Bathing outside in naturally heated water is part of Icelandic life. Icelanders are expert at capturing hot water, either in hillside hot pots (little pools sunk into the ground, made from anything – stones, concrete, repurposed agricultural tubs) or in outdoor pool complexes with water slides.
My holiday mission is simple: to travel around the country hunting down volcanically heated water, for me, my husband Tim and our two water-loving boys – Jack (3) and Eddie (2) to immerse ourselves in.
The materials for our expedition are considered and gathered as though we are going on a mountaineering trip: base layers, dry bags, thermal jackets and Gortex, as well as swimming nappies and float vests.
The trip begins at the hot spring area at Hveragerdi in Iceland’s milder, easier south, 40km from Reykjavik. It’s a land of thundering waterfalls and steaming hills, where water spurts as well as forming pools. The hills are patchy with grass and bare, iron-red earth. A pony drinks from a hot stream and Tim has his first dip.
Two of the south’s best pools are also among the country’s oldest. At the Secret Lagoon in Flúdir, built in 1891, the changing rooms are swish modern Scandi, but the pool edges are raw and grassy. A small geyser nearby blows with regularity, and pots of bubbling mud are partly obscured by steam.
Seljavallalaug, which dates from 1923, is more basic. Set in a valley and backed by a cliff, with a snow-capped glacier beyond, it occupies one of the most stunning swimming-pool positions on Earth. The water, at a family-friendly 36˚C, is a deeper green than any water I have been in. The afternoon’s swimming starts with the parental instruction that there will be no jumping – I didn’t like the idea of that green water going up the boys’ noses. There follows two full hours of jumping. We emerge with wrinkly fingers, while a more recent arrival performs somersaults to assembled applause.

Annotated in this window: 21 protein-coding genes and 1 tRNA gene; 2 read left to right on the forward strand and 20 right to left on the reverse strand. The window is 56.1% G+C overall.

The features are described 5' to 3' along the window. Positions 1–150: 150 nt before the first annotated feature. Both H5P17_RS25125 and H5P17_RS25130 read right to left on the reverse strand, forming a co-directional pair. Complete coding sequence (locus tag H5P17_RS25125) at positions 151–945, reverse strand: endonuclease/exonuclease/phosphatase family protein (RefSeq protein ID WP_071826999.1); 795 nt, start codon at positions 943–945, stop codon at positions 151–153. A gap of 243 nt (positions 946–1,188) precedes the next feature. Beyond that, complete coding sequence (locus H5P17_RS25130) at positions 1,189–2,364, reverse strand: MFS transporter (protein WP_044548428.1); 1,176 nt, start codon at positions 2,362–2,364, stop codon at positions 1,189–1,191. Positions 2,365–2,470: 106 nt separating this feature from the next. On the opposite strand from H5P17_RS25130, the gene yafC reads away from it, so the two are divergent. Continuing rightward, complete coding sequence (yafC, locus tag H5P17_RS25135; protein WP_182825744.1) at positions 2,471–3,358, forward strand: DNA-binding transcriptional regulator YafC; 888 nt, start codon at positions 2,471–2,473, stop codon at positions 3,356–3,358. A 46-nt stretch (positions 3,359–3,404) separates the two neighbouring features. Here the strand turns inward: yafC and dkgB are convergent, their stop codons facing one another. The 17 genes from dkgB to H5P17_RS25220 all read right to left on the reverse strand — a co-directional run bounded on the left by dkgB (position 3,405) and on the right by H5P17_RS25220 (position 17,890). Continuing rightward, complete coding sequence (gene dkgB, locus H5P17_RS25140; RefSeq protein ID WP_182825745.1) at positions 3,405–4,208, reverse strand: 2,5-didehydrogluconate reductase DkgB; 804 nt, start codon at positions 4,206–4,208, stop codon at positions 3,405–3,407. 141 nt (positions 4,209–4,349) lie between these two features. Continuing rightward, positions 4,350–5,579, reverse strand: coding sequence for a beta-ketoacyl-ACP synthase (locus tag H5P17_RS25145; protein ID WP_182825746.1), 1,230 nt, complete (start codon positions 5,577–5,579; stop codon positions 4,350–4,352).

Hot pots and cherry trees
It is a regular feature of our trip that places that on first sight seem daunting become precious havens. En route to Heydalur, in Westfjords, a peninsula in the northwest that is geothermally rich but remote, we feel out of our depth. We are on a gravel track and have been driving for a long time. Crossing a mountain pass, we feel vulnerable in our little hire car, with just a bag of snacks to sustain us. For two long hours no one on the back seat says “I want to get out”.
Eventually the hotel Heydalur appears, a hillside of random outbuildings. Our family room is wall-to-wall single beds and mattresses, but over the next few days, thanks to its talking parrot and orphaned arctic fox, warm welcome and fantastic home-cooked food, we come to really like the place.
Fresh fruit and vegetables are still rare enough here that on the flight from London an Icelandic woman told me where I could buy them on our travels, but at Heydalur they are plentiful with our meals. The boys appreciate the lasagne and burgers served every day, which makes for an easy life – children are always welcome in Iceland, but when it comes to food they are not always catered for.